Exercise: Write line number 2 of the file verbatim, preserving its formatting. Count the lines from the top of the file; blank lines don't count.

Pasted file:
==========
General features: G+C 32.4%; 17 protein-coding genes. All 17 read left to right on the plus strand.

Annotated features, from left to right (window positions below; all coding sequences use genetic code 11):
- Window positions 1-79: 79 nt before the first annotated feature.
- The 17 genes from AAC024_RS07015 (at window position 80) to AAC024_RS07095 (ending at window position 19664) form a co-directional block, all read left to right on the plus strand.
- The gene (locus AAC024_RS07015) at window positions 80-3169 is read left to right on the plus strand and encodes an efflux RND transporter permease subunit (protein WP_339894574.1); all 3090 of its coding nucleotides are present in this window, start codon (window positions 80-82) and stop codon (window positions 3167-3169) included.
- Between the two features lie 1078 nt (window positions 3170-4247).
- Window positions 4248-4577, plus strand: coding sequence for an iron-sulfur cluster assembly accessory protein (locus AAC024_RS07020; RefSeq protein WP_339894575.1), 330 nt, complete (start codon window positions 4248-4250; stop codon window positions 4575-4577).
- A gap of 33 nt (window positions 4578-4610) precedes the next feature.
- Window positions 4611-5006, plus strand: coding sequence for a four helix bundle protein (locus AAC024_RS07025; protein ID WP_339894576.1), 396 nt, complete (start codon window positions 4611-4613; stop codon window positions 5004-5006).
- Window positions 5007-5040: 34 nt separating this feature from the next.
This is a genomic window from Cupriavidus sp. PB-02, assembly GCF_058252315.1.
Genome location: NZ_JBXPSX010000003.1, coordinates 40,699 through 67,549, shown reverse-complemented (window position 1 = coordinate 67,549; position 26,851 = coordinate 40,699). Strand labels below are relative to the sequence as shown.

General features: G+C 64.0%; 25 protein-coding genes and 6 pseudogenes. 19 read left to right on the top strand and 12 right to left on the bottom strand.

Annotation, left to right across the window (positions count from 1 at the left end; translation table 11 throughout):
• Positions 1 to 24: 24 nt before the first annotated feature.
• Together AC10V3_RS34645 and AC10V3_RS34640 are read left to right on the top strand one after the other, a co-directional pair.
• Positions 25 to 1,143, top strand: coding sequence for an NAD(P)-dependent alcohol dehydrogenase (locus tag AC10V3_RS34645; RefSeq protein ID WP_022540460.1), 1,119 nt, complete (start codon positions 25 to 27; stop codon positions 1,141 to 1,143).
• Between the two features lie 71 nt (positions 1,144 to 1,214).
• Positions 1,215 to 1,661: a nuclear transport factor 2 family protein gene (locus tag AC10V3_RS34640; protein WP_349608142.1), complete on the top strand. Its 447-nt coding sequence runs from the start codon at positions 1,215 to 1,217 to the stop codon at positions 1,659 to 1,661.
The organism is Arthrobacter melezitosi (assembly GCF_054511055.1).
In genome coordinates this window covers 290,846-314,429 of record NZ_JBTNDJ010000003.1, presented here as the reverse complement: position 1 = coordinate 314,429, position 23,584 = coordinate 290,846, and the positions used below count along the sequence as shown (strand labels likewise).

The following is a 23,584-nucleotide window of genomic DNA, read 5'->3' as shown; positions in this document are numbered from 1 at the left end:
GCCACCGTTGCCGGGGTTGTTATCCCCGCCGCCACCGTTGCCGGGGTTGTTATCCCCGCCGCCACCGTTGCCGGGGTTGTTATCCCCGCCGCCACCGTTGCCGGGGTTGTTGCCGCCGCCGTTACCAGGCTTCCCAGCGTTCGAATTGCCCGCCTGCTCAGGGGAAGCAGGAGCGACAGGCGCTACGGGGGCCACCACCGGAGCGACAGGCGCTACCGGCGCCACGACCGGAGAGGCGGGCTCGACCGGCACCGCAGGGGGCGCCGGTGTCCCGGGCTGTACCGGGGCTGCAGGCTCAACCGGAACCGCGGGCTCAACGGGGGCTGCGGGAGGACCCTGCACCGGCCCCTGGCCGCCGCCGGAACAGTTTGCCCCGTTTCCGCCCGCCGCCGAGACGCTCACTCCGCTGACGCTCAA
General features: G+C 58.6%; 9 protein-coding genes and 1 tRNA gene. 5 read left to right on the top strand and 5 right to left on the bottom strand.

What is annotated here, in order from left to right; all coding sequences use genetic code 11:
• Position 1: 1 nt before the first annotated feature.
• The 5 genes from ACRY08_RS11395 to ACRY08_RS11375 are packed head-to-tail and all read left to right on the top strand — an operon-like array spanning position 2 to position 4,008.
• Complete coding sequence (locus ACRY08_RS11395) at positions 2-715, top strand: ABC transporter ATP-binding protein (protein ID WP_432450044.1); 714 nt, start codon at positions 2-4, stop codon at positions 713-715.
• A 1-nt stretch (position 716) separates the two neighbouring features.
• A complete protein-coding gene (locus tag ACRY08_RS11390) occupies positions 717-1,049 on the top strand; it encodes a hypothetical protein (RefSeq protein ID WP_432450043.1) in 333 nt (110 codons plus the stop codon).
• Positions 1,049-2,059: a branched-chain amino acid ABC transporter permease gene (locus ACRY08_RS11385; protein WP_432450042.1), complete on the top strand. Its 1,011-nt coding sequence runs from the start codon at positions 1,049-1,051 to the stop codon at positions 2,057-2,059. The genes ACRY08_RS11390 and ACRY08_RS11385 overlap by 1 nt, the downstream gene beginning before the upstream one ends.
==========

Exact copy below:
Annotated features, from left to right (window positions below; all coding sequences use genetic code 11):